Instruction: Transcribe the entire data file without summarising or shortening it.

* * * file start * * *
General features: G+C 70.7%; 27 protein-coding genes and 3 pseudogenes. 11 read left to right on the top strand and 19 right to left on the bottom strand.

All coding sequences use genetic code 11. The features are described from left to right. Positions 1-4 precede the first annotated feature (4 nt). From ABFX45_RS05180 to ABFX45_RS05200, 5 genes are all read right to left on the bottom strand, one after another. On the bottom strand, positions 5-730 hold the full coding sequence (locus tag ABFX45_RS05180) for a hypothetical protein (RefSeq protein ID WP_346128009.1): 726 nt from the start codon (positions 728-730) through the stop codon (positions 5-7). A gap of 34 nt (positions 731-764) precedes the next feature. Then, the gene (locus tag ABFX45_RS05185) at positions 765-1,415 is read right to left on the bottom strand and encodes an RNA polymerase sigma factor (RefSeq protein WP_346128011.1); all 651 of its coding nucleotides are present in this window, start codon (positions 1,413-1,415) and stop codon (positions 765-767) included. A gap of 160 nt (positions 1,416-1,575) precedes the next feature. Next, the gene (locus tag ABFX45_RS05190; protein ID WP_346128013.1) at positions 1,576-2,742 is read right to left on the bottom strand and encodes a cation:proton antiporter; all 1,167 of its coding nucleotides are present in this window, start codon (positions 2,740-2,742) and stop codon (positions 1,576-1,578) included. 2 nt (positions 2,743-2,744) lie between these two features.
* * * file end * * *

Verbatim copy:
General features: G+C 70.7%; 27 protein-coding genes and 3 pseudogenes. 11 read left to right on the top strand and 19 right to left on the bottom strand.

All coding sequences use genetic code 11. The features are described from left to right. Positions 1-4 precede the first annotated feature (4 nt). From ABFX45_RS05180 to ABFX45_RS05200, 5 genes are all read right to left on the bottom strand, one after another. On the bottom strand, positions 5-730 hold the full coding sequence (locus tag ABFX45_RS05180) for a hypothetical protein (RefSeq protein ID WP_346128009.1): 726 nt from the start codon (positions 728-730) through the stop codon (positions 5-7). A gap of 34 nt (positions 731-764) precedes the next feature. Then, the gene (locus tag ABFX45_RS05185) at positions 765-1,415 is read right to left on the bottom strand and encodes an RNA polymerase sigma factor (RefSeq protein WP_346128011.1); all 651 of its coding nucleotides are present in this window, start codon (positions 1,413-1,415) and stop codon (positions 765-767) included. A gap of 160 nt (positions 1,416-1,575) precedes the next feature. Next, the gene (locus tag ABFX45_RS05190; protein ID WP_346128013.1) at positions 1,576-2,742 is read right to left on the bottom strand and encodes a cation:proton antiporter; all 1,167 of its coding nucleotides are present in this window, start codon (positions 2,740-2,742) and stop codon (positions 1,576-1,578) included. 2 nt (positions 2,743-2,744) lie between these two features.